How to better connect storage to the business


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The weakest link?
Being near the bottom of the supply chain doesn't equate to being low in value. On the contrary, almost every function and workflow is dependent on storage services. But there can be a misalignment between storage and its ultimate customer at the top of the chain. At the upper end, the focus is on enabling a business workflow as efficiently as possible. Often, decisions are made that don't adequately consider the impact on data management and the storage infrastructure.

An area of particular weakness is often long-term data retention. We all know that some data needs to be retained for legal, regulatory and business reasons, but most organizations are grappling with how to identify, segregate, store and manage that data. The logical, and often only, place to enable data aging and management policy is within the app; however, few apps provide that mechanism, resulting in the problem of being overrun with inactive data on primary storage. Because the storage group is under pressure to control costs, it has to figure out how to address the problem. This can result in unintended, costly consequences and shortcomings in some supply-chain planning and design.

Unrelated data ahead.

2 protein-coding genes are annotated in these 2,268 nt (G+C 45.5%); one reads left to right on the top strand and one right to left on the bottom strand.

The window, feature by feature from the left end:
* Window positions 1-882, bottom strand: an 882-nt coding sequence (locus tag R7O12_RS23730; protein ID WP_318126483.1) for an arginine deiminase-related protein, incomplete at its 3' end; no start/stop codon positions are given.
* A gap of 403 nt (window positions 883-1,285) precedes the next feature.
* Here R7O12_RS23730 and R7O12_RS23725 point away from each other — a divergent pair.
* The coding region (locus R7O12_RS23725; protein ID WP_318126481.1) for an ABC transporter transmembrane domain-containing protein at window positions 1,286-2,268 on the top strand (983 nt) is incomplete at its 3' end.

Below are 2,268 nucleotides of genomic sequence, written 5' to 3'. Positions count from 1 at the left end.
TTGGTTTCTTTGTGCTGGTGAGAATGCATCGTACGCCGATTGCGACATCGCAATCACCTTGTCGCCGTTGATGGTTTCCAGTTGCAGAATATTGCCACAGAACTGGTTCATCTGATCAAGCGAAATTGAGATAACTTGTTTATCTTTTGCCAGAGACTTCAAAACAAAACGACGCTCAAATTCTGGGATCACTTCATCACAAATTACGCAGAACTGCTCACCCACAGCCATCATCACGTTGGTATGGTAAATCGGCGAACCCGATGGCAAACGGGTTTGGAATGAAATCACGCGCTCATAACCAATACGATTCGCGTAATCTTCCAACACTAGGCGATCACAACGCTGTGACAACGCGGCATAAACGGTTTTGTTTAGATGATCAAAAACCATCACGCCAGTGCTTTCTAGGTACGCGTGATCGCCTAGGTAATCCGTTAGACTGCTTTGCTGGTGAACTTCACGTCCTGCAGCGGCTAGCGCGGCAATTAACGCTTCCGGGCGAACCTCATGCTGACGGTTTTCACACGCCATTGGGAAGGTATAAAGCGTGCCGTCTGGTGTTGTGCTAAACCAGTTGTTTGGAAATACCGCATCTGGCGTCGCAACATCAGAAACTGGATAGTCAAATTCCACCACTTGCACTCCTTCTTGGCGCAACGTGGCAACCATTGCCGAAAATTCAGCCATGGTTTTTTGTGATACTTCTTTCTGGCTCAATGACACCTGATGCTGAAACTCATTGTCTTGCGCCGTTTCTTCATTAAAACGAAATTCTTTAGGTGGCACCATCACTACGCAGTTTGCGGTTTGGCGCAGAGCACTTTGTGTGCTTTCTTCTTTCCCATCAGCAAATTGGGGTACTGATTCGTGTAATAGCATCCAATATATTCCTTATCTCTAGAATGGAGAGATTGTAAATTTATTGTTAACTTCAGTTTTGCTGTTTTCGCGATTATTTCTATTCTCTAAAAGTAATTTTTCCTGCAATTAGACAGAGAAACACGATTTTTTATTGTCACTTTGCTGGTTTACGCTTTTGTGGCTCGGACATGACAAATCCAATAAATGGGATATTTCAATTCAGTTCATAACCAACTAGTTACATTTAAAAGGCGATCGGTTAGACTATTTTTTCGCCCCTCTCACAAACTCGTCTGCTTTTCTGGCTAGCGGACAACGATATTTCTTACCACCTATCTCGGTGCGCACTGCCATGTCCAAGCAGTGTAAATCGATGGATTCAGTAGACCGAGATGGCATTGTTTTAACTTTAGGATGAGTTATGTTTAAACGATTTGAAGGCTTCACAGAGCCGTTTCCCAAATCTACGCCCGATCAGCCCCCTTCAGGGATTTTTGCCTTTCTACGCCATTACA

A supply chain is only as effective as its weakest link. Therefore, service metrics must be clearly defined and understood for each link in the chain. For the business service to be delivered effectively, each component supporting it must perform to required levels.

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There's little to be gained if one link substantially overdelivers other links.

Each link must understand its interdependencies and perform its responsibilities in proper sequence. Just as in manufacturing, where subassemblies must meet in the right sequences, storage depends on areas like networking and servers; it also needs to provide provisioning and data recovery services to support databases and applications.

This was first published in November 2006

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